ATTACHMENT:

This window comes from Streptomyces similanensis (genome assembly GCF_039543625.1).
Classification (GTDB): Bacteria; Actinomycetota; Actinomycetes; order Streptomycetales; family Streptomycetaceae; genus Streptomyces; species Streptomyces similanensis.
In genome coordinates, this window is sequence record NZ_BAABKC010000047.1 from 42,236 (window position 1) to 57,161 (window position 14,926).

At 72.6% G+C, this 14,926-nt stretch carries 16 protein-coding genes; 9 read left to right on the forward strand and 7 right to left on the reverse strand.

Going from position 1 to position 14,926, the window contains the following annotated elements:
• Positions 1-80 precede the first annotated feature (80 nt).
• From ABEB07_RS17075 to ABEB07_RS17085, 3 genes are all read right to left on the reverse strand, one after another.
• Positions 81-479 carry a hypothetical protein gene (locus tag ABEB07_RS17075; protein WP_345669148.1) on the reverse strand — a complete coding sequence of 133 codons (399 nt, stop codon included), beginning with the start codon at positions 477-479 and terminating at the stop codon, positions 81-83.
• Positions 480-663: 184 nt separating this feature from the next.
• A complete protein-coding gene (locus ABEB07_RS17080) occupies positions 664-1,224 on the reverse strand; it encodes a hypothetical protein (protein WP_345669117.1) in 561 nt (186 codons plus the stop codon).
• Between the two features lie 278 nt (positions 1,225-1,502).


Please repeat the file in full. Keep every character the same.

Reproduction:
This window comes from Streptomyces similanensis (genome assembly GCF_039543625.1).
Classification (GTDB): Bacteria; Actinomycetota; Actinomycetes; order Streptomycetales; family Streptomycetaceae; genus Streptomyces; species Streptomyces similanensis.
In genome coordinates, this window is sequence record NZ_BAABKC010000047.1 from 42,236 (window position 1) to 57,161 (window position 14,926).

At 72.6% G+C, this 14,926-nt stretch carries 16 protein-coding genes; 9 read left to right on the forward strand and 7 right to left on the reverse strand.

Going from position 1 to position 14,926, the window contains the following annotated elements:
• Positions 1-80 precede the first annotated feature (80 nt).
• From ABEB07_RS17075 to ABEB07_RS17085, 3 genes are all read right to left on the reverse strand, one after another.
• Positions 81-479 carry a hypothetical protein gene (locus tag ABEB07_RS17075; protein WP_345669148.1) on the reverse strand — a complete coding sequence of 133 codons (399 nt, stop codon included), beginning with the start codon at positions 477-479 and terminating at the stop codon, positions 81-83.
• Positions 480-663: 184 nt separating this feature from the next.
• A complete protein-coding gene (locus ABEB07_RS17080) occupies positions 664-1,224 on the reverse strand; it encodes a hypothetical protein (protein WP_345669117.1) in 561 nt (186 codons plus the stop codon).
• Between the two features lie 278 nt (positions 1,225-1,502).